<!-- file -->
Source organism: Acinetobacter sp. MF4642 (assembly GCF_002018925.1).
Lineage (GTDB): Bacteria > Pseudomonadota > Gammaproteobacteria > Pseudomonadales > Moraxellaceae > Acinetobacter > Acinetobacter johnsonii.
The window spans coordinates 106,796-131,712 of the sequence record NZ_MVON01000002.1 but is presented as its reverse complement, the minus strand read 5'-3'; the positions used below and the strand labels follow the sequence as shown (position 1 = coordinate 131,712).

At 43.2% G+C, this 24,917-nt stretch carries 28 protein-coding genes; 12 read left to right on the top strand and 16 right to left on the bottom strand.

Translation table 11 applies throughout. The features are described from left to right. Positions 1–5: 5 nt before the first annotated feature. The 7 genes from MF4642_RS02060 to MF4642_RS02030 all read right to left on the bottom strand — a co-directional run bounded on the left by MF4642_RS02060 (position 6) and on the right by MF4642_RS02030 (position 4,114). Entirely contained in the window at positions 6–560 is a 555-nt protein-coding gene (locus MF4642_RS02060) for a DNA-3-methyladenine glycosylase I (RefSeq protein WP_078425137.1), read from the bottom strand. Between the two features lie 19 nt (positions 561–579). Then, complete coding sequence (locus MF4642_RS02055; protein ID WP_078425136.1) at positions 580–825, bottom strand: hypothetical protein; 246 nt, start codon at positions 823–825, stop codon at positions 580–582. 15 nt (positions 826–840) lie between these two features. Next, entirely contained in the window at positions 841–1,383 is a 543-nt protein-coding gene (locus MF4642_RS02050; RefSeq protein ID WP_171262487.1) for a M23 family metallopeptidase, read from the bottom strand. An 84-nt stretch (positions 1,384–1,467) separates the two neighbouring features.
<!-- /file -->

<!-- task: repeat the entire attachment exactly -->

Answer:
Source organism: Acinetobacter sp. MF4642 (assembly GCF_002018925.1).
Lineage (GTDB): Bacteria > Pseudomonadota > Gammaproteobacteria > Pseudomonadales > Moraxellaceae > Acinetobacter > Acinetobacter johnsonii.
The window spans coordinates 106,796-131,712 of the sequence record NZ_MVON01000002.1 but is presented as its reverse complement, the minus strand read 5'-3'; the positions used below and the strand labels follow the sequence as shown (position 1 = coordinate 131,712).

At 43.2% G+C, this 24,917-nt stretch carries 28 protein-coding genes; 12 read left to right on the top strand and 16 right to left on the bottom strand.

Translation table 11 applies throughout. The features are described from left to right. Positions 1–5: 5 nt before the first annotated feature. The 7 genes from MF4642_RS02060 to MF4642_RS02030 all read right to left on the bottom strand — a co-directional run bounded on the left by MF4642_RS02060 (position 6) and on the right by MF4642_RS02030 (position 4,114). Entirely contained in the window at positions 6–560 is a 555-nt protein-coding gene (locus MF4642_RS02060) for a DNA-3-methyladenine glycosylase I (RefSeq protein WP_078425137.1), read from the bottom strand. Between the two features lie 19 nt (positions 561–579). Then, complete coding sequence (locus MF4642_RS02055; protein ID WP_078425136.1) at positions 580–825, bottom strand: hypothetical protein; 246 nt, start codon at positions 823–825, stop codon at positions 580–582. 15 nt (positions 826–840) lie between these two features. Next, entirely contained in the window at positions 841–1,383 is a 543-nt protein-coding gene (locus MF4642_RS02050; RefSeq protein ID WP_171262487.1) for a M23 family metallopeptidase, read from the bottom strand. An 84-nt stretch (positions 1,384–1,467) separates the two neighbouring features.